Recent in Rheology/Viscosity Modifier (page 6 of 6)
Dec 23, 2005 | Anthony Bresin, Ghislain Sanhaji and Romain Reynaud, ARD/Soliance
A new polysaccharide, produced by fermentation of a Rhizobium sp. strain, is introduced as a typical example of how technology can create new properties and new applications from a “basic” natural ingredient.
Dec 23, 2005 | Brian Vondruska, Laurie Marshall, Pamela McCalister and Kittie Ramey, Noveon, Inc.
A new formulating technique allows for the preparation of clear gels containing both anionic rheology control polymers and cationic conditioning agents, ingredients which were traditionally thought to be incompatible with one another.
Dec 23, 2005 | D. J. Miller, R. Morschhäuser, M. Löffler, R. Milbradt and W. Stelter, Clariant GmbH
Hydrophobically modified, water-soluble polyelectrolytes based on acrylamidopropane sulphonic acid (AMP-S) are new polymers whose use as rheology modifiers in cosmetic formulations and as emulsifiers in surfactant-free cream gels is described here.
Aug 3, 2005 | T. Tadros, Wokingham; S. Leonard and M.-C. Taelman, Uniqema Personal Care
An emulsifier/biopolymer system using a mixture of nonionic surfactants and two biopolymers was developed. The surfactants provide effective steric stabilization against coalescence, whereas the biopolymers provide a high residual viscosity and yield value, thus providing stability against creaming. The mechanism of stabilization is discussed in terms of the synergy between the two biopolymers.
Jul 25, 2005 | R.Y. Lochhead, The University of Southern Mississippi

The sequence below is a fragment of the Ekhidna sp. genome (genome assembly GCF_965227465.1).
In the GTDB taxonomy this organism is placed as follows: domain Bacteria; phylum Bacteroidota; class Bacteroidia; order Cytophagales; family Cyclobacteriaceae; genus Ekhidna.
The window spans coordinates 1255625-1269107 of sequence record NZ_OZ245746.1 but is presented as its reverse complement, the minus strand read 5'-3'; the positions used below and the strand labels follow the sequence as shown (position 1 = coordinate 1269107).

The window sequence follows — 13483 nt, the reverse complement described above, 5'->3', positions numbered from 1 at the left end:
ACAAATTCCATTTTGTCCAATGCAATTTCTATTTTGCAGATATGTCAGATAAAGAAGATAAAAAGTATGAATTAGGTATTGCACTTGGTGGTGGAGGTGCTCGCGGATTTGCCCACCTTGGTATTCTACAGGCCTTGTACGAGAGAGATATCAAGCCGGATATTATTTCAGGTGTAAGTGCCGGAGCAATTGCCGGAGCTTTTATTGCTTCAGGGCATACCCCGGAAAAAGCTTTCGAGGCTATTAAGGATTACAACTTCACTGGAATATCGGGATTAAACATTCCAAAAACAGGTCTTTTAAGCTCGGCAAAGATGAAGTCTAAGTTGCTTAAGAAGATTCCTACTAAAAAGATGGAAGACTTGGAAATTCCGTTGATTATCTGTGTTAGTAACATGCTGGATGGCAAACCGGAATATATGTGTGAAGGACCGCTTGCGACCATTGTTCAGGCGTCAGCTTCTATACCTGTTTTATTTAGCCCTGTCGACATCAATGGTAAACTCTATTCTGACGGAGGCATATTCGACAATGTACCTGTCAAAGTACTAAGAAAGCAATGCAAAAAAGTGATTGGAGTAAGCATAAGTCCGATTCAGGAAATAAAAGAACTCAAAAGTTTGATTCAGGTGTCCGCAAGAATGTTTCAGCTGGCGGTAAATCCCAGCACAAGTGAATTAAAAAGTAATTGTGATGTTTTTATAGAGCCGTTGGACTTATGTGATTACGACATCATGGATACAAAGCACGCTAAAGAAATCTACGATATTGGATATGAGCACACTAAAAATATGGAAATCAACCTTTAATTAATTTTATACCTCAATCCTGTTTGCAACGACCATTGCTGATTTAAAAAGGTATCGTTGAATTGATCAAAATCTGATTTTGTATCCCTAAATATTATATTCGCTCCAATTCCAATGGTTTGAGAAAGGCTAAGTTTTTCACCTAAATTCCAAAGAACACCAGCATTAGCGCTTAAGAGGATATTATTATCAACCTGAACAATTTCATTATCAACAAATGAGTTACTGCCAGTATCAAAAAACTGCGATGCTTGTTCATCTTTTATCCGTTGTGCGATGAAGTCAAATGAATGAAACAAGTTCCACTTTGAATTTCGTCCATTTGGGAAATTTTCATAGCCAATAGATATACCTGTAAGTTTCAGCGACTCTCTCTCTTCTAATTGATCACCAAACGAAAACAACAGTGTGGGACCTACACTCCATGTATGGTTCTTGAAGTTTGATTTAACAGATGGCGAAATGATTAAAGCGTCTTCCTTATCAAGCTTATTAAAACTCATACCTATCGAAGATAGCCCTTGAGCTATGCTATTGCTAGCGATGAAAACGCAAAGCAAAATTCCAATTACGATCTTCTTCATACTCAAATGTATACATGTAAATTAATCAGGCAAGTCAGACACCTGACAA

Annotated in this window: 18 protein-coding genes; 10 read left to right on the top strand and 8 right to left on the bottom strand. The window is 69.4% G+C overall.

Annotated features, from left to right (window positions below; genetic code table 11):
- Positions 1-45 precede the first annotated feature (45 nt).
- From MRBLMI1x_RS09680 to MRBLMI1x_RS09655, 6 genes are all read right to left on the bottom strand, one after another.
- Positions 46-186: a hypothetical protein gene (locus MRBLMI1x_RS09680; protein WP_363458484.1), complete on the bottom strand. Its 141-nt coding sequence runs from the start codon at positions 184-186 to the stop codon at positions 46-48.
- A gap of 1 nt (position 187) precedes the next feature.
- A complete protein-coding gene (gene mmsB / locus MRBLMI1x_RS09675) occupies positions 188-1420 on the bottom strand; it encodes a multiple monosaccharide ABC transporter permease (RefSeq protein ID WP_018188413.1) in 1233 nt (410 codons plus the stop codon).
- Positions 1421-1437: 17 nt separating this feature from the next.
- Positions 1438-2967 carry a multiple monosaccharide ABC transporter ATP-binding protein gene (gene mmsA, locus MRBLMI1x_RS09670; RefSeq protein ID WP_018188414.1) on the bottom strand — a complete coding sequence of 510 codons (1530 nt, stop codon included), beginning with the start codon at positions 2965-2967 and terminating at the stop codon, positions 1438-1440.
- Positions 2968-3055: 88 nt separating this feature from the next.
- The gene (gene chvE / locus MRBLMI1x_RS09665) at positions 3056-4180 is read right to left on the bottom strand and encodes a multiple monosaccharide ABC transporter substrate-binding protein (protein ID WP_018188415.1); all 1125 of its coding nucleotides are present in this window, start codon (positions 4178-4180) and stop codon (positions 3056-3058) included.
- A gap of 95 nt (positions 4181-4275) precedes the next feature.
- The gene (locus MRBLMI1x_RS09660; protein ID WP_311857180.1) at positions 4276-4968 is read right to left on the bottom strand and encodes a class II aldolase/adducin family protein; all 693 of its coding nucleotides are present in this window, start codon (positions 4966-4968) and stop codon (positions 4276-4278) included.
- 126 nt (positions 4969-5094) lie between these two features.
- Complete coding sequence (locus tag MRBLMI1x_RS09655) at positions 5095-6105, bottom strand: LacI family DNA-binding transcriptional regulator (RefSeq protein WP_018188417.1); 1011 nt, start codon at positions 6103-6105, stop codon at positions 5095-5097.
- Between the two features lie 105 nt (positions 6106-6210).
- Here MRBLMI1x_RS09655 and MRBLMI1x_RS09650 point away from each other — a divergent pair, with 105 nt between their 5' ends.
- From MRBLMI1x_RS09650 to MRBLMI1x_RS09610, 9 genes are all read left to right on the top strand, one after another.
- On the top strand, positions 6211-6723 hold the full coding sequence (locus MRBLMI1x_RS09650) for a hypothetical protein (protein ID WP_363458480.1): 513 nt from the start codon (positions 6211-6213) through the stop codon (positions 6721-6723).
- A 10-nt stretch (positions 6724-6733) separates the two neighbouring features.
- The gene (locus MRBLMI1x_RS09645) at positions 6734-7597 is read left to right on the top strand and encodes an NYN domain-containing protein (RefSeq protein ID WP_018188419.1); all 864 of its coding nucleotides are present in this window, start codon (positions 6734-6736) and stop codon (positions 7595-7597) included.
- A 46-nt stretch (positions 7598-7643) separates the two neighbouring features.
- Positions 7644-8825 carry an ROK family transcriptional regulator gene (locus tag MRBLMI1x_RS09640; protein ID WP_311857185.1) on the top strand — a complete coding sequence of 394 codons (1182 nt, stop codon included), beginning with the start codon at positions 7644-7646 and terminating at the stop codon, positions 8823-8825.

This article surveys patents and technical literature, principally from the past 10 years, to report advances in polymers used for dyeing hair, color retention,and hair lightening. Associative thickeners (anionic, cationic, amphoteric, nonionic, HASE, HEUR), nonassociative thickeners, and silicones are discussed.
May 6, 2003 | Ken Klein
Cosmetic chemists have at their disposal a seemingly endless supply of emulsifiers from which to choose. By far, the most popular category of emulsifiers is “soap"–the reaction product between a fatty acid typically stearic acid) and an alkali earth metal (typically sodium hydroxide, occasionally potassium hydroxide).
May 6, 2003 | K Bergstrom, A Busk and I Johansson, Akzo Nobel Surface Chemistry
Hydrophobic modified cellulose ethers can be used to thicken formulations containing high concentrations of anionic surfactants by adding nonionic surfactants to the system. Implications are shown for liquid soaps and hair shampoos.
May 6, 2003 | C Jones
This article describes the mechanisms of acrylate and polyurethane copolymers used as rheology modifiers. It gives examples of their use, and suggests new uses in emulsification and in suspending particles in clear formulations.
May 6, 2003 | Pascale Rossi, Uniqema Health & Personal Care
Cosmetic emulsions can be stabilized via bulk rheology and interfacial rheology by using a unique synergistic blend of two polysaccharides in a technology derived from the food industry.
May 6, 2003 | Patrick Obukowho and Barbara Woldin, Croda Inc.
Formulating tips and representative formulas are presented to help the formulating chemist select the appropriate emollient esters for use as pigment wetting agents in various types of makeup systems, such as foundations and lipsticks.
May 6, 2003 | Christina Juneau, Atrium Biotechnologies; and Arthur Georgalas and Renata Kapino, Tri-K Industries
A high-grade chitosan made from shrimp shells has viscosity-building properties that support its use in cosmetic emulsions and gels.